The Seattle Central Griot - March 11, 2021
A message from the president
I have six important words for you today: if you can, get the vaccine.
In any other time and place, this would be just advice that you could take or leave as you wish. But for our region and our college, a vaccine that protects against COVID-19 will make all the difference between getting back to teaching and serving our community.
I was lucky enough to get the first of the two-shot vaccine last week. I can tell you that it was easy, fast, and I didn’t have any of the side effects that some people have reported.
It doesn’t matter which version, or whether it is one or two shots. This brief investment of time and courage will give you the peace of mind to move forward in working, living, and enjoying the company of others. Like all medicines, the vaccine is not a 100 percent solution against the disease, but it will help fight the spread of coronavirus and to minimize the extent of symptoms for those who do get sick.
As a college, we will not require the vaccine for staff or students, outside of programs in healthcare and other public health professions. But I do want to encourage you to take this important step in getting our community back to normal, or whatever that looks like after a year of separation and remote operations.
Be kind, and stay healthy.
Sheila Edwards Lange, PhD
President, Seattle Central College
Seattle Central College receives $450,000 grant to expand services
Seattle Central’s Veteran Resource Center received a $450,000 grant from the US Department of Education – the largest amount available - to expand its current support services over the next three years.
The center will use this grant to hire an advisor who understands the process of navigating college and post-active-duty issues, and to support a specialist on federal benefits.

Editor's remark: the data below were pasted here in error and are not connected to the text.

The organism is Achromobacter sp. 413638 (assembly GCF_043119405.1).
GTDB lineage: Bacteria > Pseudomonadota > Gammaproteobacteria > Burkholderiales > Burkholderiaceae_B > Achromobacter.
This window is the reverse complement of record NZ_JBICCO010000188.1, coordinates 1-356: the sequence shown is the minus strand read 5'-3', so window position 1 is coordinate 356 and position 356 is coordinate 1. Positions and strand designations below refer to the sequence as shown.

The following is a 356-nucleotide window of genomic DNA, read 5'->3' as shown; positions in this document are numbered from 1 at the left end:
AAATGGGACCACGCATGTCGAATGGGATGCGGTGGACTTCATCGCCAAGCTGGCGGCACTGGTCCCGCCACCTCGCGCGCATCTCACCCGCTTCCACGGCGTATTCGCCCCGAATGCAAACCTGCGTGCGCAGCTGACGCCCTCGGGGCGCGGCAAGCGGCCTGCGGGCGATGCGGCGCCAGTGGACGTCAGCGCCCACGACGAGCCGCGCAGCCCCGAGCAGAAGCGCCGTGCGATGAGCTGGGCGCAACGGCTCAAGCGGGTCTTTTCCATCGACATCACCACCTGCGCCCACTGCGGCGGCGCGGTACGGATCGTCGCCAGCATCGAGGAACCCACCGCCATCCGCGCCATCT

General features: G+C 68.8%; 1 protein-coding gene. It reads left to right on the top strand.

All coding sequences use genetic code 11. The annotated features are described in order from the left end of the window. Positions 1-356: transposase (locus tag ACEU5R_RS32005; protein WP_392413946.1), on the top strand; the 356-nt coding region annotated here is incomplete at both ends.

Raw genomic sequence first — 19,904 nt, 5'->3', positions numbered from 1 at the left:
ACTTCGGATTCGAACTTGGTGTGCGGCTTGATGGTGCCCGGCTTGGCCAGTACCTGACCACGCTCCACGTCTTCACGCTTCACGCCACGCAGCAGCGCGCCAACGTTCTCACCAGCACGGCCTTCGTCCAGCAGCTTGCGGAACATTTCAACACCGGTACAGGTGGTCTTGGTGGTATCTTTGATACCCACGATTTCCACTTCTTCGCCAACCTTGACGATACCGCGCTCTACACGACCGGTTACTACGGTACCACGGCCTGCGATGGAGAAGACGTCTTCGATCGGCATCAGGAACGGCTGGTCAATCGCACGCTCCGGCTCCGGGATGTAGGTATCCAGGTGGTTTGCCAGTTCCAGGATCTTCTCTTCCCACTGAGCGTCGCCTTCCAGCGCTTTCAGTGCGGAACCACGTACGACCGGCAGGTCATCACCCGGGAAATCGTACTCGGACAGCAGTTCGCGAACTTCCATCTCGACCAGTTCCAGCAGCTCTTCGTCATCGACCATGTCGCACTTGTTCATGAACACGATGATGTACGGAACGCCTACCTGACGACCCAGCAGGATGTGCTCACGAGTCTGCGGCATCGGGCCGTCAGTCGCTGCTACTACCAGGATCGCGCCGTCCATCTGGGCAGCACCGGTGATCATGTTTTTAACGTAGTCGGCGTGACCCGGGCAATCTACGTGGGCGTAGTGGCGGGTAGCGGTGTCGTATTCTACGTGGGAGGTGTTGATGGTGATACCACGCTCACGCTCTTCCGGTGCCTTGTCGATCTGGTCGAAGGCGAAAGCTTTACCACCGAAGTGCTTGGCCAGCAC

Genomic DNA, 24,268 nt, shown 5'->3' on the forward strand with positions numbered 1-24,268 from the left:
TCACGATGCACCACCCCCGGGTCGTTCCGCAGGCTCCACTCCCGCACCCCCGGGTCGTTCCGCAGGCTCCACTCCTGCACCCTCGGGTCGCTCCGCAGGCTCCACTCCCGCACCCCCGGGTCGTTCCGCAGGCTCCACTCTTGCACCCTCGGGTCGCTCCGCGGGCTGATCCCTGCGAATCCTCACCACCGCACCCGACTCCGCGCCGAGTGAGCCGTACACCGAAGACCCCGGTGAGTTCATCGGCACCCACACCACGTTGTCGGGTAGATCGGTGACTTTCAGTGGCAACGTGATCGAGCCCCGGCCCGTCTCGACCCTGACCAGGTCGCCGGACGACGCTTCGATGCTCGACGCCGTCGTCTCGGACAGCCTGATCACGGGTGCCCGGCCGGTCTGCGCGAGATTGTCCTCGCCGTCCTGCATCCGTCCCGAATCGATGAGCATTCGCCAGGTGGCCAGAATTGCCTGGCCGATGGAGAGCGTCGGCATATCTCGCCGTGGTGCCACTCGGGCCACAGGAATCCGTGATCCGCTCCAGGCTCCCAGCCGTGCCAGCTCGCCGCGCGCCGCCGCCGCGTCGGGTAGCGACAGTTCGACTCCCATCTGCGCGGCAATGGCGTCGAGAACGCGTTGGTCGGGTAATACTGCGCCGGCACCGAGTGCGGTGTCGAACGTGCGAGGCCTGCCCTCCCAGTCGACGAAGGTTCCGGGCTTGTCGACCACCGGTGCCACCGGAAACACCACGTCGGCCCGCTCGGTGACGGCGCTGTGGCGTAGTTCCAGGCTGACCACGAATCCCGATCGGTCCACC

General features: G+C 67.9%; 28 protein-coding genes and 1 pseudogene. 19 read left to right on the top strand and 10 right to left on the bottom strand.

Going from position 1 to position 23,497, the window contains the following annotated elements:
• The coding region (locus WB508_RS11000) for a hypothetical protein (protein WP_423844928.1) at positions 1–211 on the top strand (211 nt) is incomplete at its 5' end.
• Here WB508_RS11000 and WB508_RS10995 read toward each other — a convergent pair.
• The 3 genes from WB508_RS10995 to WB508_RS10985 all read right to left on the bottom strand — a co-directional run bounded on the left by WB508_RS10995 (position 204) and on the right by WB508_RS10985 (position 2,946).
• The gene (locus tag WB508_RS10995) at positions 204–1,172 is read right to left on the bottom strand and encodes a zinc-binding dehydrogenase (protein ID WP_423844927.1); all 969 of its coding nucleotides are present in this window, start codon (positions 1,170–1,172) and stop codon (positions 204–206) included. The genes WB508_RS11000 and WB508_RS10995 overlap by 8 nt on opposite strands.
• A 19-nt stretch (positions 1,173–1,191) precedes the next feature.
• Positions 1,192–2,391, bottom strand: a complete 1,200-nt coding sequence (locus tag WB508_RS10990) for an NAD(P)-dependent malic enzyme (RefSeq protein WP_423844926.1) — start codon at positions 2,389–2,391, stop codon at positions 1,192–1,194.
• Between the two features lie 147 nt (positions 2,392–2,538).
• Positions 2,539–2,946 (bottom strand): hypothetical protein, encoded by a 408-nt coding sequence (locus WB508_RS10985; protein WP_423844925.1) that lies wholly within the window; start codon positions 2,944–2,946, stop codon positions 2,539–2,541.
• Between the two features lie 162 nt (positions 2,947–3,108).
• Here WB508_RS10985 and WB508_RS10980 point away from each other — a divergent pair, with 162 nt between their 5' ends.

“By investing in dedicated services, Seattle Central is showing that veterans are an active and important part of the community, that their voices and needs matter, and that there is still more work to do for veterans as they transition into an educational environment,” said Molly Mitchell, director of student support programs at Seattle Central College.
For more details, read the longer Newscenter story.
Partnership promotes careers in construction
The City of Seattle, the Port of Seattle and Sound Transit will invest $1.75 million to provide construction careers for historically underserved communities. Under the partnership, Seattle will contract with seven organizations to provide training and support:
• Apprenticeship & Non-Traditional Employment for Women (ANEW)
• Northwest Carpenters Institute
• Pacific Northwest Ironworkers & Employers Apprenticeship
• Rainier Beach Action Coalition
• Seattle Central College – PACT Pre-Apprenticeship
• Tulalip Tribes of Washington – TERO Vocational Training Center
• Urban League of Metropolitan Seattle (ULMS)
Seattle Colleges and Grays Harbor College win state grant to improve nursing education
Seattle Colleges’ nursing program has been awarded $50,000 from the State Board of Community and Technical Colleges to support faculty training with patient simulation equipment.
The Hospital Employee Education and Training (HEET) grant proposal was submitted in collaboration with Grays Harbor College. It will support virtual training for all nursing faculty in using simulation, followed by onsite training provided by Laerdal Medical using existing simulation equipment in our nursing laboratory.
Faculty at both college systems will also meet together twice during spring quarter to discuss best practices related to simulation and to develop protocols related to simulation training for faculty that will be shared with other programs across the state.
Get a dental cleaning and help train our students
Seattle Central College’s Dental Programs and the NeighborCare Health have open spots for dental cleanings and exams at the Dental Clinic at the Pacific Tower Dental Clinic.